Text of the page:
Have you ever wondered what “once in a blue moon” means?
Since there’s a blue supermoon looming on the horizon, literally (it’s going to appear at its peak on August 30), we wanted to dive into the meaning behind the common saying and shed some light on just how rare blue supermoons actually are.
What does the saying “once in a blue moon” really mean?
According to the Cambridge Dictionary, “once in a blue moon” is an idiom that refers to something that doesn’t happen very often. Example? You may or may not have heard someone say, “I only go out once in a blue moon,” or “I eat steak once in a blue moon.”
Sky & Telescope guesstimates the phrase was first introduced sometime in the 18th century as a way of saying something was absurd—not rare, like we use it today. It wasn’t until the 19th century that it began to take on its more modern meaning.
So, were the people of the 18th century onto something when they thought it was a little whacky to say the moon was blue? Or can the lunar orb truly change color?
What is a blue supermoon?
Surprise: “Blue moon” doesn’t actually refer to the color of the moon. NASA clarifies that a “blue moon is the term for when we see the full moon twice in a single month.”
ICYMI: There was a full moon at the very beginning of the month, on August 1. That one was known as the Sturgeon Moon.
A supermoon is “when the Moon is at or near its closest point to Earth at the same time as it is full.” Supermoons look bigger and brighter than regular full moons. When there are two full moons in a month and one is a supermoon, that’s a “blue supermoon.”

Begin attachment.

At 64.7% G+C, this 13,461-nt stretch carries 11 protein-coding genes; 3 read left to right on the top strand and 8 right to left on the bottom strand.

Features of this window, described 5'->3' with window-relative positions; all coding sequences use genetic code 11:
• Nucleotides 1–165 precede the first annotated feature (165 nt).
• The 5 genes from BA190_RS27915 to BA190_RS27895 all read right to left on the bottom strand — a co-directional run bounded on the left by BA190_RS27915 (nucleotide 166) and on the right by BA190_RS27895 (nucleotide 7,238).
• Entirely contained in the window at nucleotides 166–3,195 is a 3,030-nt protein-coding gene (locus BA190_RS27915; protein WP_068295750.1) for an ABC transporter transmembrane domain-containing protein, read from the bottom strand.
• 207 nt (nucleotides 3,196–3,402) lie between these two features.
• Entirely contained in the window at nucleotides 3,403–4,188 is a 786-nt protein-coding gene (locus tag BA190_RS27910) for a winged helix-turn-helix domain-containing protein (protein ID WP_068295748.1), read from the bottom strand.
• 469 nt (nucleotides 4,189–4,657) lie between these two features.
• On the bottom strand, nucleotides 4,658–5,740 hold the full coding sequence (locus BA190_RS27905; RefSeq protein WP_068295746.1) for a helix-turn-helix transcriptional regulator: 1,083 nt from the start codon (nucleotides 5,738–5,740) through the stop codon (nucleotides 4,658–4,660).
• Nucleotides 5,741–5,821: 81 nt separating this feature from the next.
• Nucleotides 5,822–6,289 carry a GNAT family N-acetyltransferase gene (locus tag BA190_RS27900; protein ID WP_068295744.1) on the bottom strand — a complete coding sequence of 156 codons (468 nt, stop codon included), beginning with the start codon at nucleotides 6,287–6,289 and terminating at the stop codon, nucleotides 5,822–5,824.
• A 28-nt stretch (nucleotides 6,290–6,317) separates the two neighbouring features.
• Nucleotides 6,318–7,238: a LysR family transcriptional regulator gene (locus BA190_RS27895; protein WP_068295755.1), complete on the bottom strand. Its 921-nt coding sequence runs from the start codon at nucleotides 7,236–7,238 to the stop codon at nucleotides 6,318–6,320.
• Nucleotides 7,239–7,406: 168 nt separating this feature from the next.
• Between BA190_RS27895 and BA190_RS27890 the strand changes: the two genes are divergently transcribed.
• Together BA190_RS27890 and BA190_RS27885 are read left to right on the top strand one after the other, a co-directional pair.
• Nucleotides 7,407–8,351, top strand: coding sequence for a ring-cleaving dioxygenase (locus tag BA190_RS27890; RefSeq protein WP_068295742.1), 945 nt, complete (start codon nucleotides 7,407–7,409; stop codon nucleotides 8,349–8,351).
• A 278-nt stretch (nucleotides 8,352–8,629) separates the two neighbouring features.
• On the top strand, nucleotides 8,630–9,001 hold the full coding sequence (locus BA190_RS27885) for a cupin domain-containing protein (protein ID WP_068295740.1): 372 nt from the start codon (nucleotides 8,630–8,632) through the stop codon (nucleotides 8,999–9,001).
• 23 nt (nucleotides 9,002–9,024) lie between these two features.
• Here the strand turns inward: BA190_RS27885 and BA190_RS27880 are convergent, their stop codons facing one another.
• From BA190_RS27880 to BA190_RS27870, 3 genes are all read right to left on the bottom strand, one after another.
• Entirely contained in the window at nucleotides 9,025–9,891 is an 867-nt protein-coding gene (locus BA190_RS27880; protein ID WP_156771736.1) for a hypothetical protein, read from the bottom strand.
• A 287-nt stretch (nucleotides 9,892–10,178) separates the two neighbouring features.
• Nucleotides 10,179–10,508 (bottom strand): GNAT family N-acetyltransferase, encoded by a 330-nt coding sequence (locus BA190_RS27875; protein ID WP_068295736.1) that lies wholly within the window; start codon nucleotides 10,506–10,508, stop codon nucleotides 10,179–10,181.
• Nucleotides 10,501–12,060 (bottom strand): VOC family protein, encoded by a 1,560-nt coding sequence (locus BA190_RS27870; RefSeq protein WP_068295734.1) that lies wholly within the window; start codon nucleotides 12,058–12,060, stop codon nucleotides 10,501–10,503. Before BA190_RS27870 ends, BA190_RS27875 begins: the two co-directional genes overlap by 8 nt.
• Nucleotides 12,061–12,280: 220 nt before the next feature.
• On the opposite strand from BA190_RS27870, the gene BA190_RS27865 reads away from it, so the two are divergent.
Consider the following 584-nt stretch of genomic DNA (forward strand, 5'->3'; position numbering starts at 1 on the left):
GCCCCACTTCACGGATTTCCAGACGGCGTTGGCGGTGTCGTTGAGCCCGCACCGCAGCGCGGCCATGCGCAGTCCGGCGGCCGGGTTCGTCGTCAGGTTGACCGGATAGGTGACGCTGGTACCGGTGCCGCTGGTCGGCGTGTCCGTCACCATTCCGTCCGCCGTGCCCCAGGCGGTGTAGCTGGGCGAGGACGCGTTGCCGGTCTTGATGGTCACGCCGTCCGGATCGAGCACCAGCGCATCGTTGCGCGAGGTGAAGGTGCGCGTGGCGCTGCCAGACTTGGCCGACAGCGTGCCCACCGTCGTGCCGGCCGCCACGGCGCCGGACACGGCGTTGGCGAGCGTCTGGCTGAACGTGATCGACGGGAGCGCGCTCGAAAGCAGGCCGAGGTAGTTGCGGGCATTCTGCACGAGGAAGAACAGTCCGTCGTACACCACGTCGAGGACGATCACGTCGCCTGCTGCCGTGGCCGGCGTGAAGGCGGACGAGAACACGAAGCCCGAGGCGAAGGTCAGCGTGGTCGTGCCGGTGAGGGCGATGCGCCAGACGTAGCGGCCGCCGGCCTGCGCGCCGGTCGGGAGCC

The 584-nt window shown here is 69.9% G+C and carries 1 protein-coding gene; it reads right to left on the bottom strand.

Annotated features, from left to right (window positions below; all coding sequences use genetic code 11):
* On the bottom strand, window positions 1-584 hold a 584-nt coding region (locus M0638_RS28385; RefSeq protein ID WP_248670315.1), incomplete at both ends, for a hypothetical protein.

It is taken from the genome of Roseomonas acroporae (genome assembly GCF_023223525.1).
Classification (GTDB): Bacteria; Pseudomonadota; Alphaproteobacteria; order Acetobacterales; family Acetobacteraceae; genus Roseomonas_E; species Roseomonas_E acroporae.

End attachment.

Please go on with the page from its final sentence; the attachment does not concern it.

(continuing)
How rare is a blue moon?
Blue moons on their own aren’t all that rare. NPR points out that blue moons happen every two and a half years or so. However, blue supermoons (which is what we’ll be seeing on August 30) don’t occur as frequently. The last blue supermoon was seen in December 2009—and, if you miss the one this month, you won’t be able to catch another blue supermoon for nine years.
That’s right, the next time this astronomical phenomenon happens is in August 2032. Today is as good a time as any to get into stargazing as a hobby so you can enjoy the luminous blue supermoon without having to wait close to a decade before you get the chance to soak in the experience again.
Fun fact: The award for rarest of the rare blue moons goes to the February Blue Moon.
Best viewing times for the blue supermoon
The best time to view the blue supermoon on August 30 is around 9:36 p.m. EST, when the moon is at its peak. If you’re thinking, “Wow, that’s oddly specific,” we had the same reaction.
Which is why we tracked down a Moonrise Calculator you can use to easily determine the peak viewing time for your area of the globe. All you have to do is input your location—city, state, or zip code—and select August 30. The calculator will tell you when the moon is going to rise, cross the meridian, and set, along with the illumination percentage (AKA how bright the moon will be).
The information you want to pay attention to on the Moonrise Calculator is the section labeled “Crosses Meridian,” as this indicates when the moon is supposed to reach its peak. If you want to make sure you’re viewing the blue supermoon at its optimal time but don’t really care about the other calculations, you don’t have to worry about anything else. Just jot down the meridian crossing time and share that information with family, friends, or neighbors so you can all view the sky together at the same time (even if you’re not physically together).
BEFORE YOU GO: If you want a more scientific breakdown of the astronomical event, NASA has an in-depth explanation of moon cycles, blue moons, and supermoons. For those of you who are super into astrology, EliteDaily outlines how the blue supermoon will affect your specific zodiac sign, in case that’s something you want to prepare for in advance.
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